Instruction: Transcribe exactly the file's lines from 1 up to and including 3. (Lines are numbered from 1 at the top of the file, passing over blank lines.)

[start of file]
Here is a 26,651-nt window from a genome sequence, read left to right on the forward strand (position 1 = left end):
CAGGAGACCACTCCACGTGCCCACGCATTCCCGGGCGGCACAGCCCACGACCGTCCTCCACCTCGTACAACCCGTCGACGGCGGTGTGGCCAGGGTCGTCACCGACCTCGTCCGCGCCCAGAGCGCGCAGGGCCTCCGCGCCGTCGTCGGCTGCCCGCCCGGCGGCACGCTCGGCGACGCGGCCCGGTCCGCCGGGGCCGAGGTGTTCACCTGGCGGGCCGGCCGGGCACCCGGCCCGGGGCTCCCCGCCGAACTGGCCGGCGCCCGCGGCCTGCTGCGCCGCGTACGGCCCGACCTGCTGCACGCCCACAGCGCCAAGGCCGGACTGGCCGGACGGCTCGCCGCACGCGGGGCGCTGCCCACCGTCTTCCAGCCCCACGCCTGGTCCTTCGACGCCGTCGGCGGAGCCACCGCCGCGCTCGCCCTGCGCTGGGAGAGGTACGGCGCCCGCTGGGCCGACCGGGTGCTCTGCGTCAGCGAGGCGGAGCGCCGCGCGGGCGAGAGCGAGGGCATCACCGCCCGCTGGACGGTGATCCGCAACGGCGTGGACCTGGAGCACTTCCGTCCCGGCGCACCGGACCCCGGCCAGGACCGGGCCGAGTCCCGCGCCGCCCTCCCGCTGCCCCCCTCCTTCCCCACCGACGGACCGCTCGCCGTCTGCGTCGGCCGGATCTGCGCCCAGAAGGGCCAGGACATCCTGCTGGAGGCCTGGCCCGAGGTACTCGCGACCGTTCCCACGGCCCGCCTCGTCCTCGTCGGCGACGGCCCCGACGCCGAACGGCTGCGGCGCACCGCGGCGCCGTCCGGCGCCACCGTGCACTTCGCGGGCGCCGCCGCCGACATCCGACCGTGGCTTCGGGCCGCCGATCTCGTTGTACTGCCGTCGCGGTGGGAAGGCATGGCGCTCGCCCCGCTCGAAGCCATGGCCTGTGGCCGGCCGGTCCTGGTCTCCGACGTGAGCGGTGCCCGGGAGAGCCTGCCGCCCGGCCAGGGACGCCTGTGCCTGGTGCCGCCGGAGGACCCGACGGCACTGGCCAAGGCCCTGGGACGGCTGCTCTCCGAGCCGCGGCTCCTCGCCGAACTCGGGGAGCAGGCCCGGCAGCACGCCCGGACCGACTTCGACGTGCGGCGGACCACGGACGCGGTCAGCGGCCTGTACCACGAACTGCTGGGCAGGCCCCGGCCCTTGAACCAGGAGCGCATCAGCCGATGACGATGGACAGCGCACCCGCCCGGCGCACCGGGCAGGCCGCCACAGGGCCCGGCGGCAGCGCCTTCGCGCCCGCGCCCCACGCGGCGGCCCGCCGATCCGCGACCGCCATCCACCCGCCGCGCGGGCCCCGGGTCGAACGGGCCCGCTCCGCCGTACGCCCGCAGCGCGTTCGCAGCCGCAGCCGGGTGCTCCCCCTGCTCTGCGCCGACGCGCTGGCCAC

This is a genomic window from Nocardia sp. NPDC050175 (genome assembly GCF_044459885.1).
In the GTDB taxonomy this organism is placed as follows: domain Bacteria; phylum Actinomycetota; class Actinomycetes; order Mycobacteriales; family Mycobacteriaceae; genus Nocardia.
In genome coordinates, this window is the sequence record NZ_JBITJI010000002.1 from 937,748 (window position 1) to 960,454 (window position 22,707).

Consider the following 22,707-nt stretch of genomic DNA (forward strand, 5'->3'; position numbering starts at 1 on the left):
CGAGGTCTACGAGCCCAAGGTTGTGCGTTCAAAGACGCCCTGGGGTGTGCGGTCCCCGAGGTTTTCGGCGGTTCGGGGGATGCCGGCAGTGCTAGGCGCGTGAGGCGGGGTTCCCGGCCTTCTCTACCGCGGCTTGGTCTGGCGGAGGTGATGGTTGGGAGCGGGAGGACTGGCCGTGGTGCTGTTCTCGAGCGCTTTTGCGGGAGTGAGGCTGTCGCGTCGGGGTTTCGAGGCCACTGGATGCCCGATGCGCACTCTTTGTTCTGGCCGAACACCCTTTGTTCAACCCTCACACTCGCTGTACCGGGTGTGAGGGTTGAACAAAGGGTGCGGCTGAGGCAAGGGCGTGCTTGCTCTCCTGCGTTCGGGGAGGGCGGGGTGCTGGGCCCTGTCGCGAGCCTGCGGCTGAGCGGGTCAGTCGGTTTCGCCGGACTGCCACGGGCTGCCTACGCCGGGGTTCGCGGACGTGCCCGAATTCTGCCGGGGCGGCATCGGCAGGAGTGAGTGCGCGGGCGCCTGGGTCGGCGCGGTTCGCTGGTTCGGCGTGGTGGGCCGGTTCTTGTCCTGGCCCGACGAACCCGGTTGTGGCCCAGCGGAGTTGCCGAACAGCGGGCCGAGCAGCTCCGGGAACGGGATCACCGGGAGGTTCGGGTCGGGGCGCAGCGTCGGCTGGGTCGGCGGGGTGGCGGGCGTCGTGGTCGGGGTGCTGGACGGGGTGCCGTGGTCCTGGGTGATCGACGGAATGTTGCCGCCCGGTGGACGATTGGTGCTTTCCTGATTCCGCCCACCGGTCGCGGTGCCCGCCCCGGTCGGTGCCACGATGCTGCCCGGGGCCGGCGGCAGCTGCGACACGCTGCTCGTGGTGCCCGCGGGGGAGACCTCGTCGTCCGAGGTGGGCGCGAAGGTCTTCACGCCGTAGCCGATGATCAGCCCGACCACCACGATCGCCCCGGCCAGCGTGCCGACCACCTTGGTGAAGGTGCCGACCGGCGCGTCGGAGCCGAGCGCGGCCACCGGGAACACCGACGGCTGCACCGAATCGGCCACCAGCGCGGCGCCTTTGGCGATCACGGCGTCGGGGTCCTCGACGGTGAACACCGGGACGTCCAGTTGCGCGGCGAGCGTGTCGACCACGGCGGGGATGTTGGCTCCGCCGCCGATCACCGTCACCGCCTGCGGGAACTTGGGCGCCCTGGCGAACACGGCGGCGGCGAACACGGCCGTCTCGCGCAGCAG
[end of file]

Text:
Here is a 26,651-nt window from a genome sequence, read left to right on the forward strand (position 1 = left end):
CAGGAGACCACTCCACGTGCCCACGCATTCCCGGGCGGCACAGCCCACGACCGTCCTCCACCTCGTACAACCCGTCGACGGCGGTGTGGCCAGGGTCGTCACCGACCTCGTCCGCGCCCAGAGCGCGCAGGGCCTCCGCGCCGTCGTCGGCTGCCCGCCCGGCGGCACGCTCGGCGACGCGGCCCGGTCCGCCGGGGCCGAGGTGTTCACCTGGCGGGCCGGCCGGGCACCCGGCCCGGGGCTCCCCGCCGAACTGGCCGGCGCCCGCGGCCTGCTGCGCCGCGTACGGCCCGACCTGCTGCACGCCCACAGCGCCAAGGCCGGACTGGCCGGACGGCTCGCCGCACGCGGGGCGCTGCCCACCGTCTTCCAGCCCCACGCCTGGTCCTTCGACGCCGTCGGCGGAGCCACCGCCGCGCTCGCCCTGCGCTGGGAGAGGTACGGCGCCCGCTGGGCCGACCGGGTGCTCTGCGTCAGCGAGGCGGAGCGCCGCGCGGGCGAGAGCGAGGGCATCACCGCCCGCTGGACGGTGATCCGCAACGGCGTGGACCTGGAGCACTTCCGTCCCGGCGCACCGGACCCCGGCCAGGACCGGGCCGAGTCCCGCGCCGCCCTCCCGCTGCCCCCCTCCTTCCCCACCGACGGACCGCTCGCCGTCTGCGTCGGCCGGATCTGCGCCCAGAAGGGCCAGGACATCCTGCTGGAGGCCTGGCCCGAGGTACTCGCGACCGTTCCCACGGCCCGCCTCGTCCTCGTCGGCGACGGCCCCGACGCCGAACGGCTGCGGCGCACCGCGGCGCCGTCCGGCGCCACCGTGCACTTCGCGGGCGCCGCCGCCGACATCCGACCGTGGCTTCGGGCCGCCGATCTCGTTGTACTGCCGTCGCGGTGGGAAGGCATGGCGCTCGCCCCGCTCGAAGCCATGGCCTGTGGCCGGCCGGTCCTGGTCTCCGACGTGAGCGGTGCCCGGGAGAGCCTGCCGCCCGGCCAGGGACGCCTGTGCCTGGTGCCGCCGGAGGACCCGACGGCACTGGCCAAGGCCCTGGGACGGCTGCTCTCCGAGCCGCGGCTCCTCGCCGAACTCGGGGAGCAGGCCCGGCAGCACGCCCGGACCGACTTCGACGTGCGGCGGACCACGGACGCGGTCAGCGGCCTGTACCACGAACTGCTGGGCAGGCCCCGGCCCTTGAACCAGGAGCGCATCAGCCGATGACGATGGACAGCGCACCCGCCCGGCGCACCGGGCAGGCCGCCACAGGGCCCGGCGGCAGCGCCTTCGCGCCCGCGCCCCACGCGGCGGCCCGCCGATCCGCGACCGCCATCCACCCGCCGCGCGGGCCCCGGGTCGAACGGGCCCGCTCCGCCGTACGCCCGCAGCGCGTTCGCAGCCGCAGCCGGGTGCTCCCCCTGCTCTGCGCCGACGCGCTGGCCAC

This is a genomic window from Nocardia sp. NPDC050175 (genome assembly GCF_044459885.1).